Despite the lingering pain of COVID-19, Georgia’s economy has been growing solidly and metro Atlanta is on track to add 77,900 jobs this year, more than two-thirds of the state’s growth, according to a prominent local forecaster.
That growth should return the region to its pre-pandemic level of jobs in the next several months, said Rajeev Dhawan, director of the Georgia State Economic Forecasting Center, during the organization’s quarterly conference Wednesday.
While still afflicting thousands of people, the coronavirus that caused massive disruption in 2020 is no longer the largest economic concern, even if variants cause “wobbles” along the way, he said. “The virus is still with us and it’s going to make our behavior go up and down.”
Atlanta represents the lion’s share of Georgia’s economy and the state’s trajectory is largely dependent on the same factors shaping the national outlook: inflation, interest rates, energy prices, the stock market and the availability of workers, he said. “The pre-pandemic headaches are back.”
Plus one big potential addition: Russia’s invasion of Ukraine, which would send fuel prices even higher and could upend financial markets after stock prices rose through much of the pandemic.
Most of the Atlanta economy has boomed, but jobs are still lacking in the sectors that took the hardest hit from COVID-19, mainly the businesses that rely on in-person spending and travel. Leisure and hospitality is still tens of thousands of jobs shy of its pre-pandemic level.
Still, overall gains in metro Atlanta since the start of the pandemic have been stronger than the national average. That is largely because metro Atlanta continues to reap benefits from its attractiveness as a warmer, lower-cost location than most of the nation’s large northern cities, Dhawan said.
The region keeps drawing workers, which adds to incomes and bolsters housing values — good for property owners, less positive for potential buyers competing for increasingly scarce listings.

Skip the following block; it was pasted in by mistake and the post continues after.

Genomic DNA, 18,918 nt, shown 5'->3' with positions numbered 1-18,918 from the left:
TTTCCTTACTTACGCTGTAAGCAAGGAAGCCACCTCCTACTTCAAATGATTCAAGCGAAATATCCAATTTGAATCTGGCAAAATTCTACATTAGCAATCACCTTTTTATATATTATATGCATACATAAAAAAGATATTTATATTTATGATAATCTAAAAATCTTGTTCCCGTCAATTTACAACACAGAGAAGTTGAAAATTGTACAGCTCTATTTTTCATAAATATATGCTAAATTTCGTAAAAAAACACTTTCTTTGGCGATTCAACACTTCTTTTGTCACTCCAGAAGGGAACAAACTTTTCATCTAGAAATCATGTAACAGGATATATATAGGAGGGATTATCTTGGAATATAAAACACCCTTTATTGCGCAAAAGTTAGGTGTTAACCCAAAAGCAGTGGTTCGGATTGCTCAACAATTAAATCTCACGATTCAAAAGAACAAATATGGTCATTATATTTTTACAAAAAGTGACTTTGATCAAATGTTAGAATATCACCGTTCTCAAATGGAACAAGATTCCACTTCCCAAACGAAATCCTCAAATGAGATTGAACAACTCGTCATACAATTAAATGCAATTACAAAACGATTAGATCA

“You can’t have 20% home price gains every year,” Dhawan said. “What about the person buying the house from you, the question is about income creation: Do they have the money?”
Yet Atlanta’s overall economic health is tied to the national picture.
Consumer spending could be chilled by higher interest rates, which raise credit card and mortgage costs. The Federal Reserve has all but promised to raise raises in an effort to undercut inflation, which last year hit a 40-year high, with Atlanta seeing the highest increases.
Dhawan predicted that the Fed will modestly lift short-term rates three times starting next month.
However, Fed officials’ public statements have left room for a course change if circumstances shift, and the most immediate economic threat could be fallout from a Russian invasion of Ukraine, Dhawan said.
There’s no sign yet of disruption on global energy markets, but with Russia accounting for more than one-eighth of the world’s oil output, a deepening crisis could send oil prices much higher.
“For us, what matters is the price of gas in the tank,” he said. “If you take 10 million barrels of oil out of the market, there is no one in the world who can replace that.”
One upside of higher oil prices would be to persuade the Federal Reserve that it’s not necessary to aggressively raise interest rates, Dhawan said.
Higher energy prices typically slow the economy, which could do much of the Fed’s work, Dhawan said. “If there is a slowdown in the economy, inflation pressures will be taken care of.”
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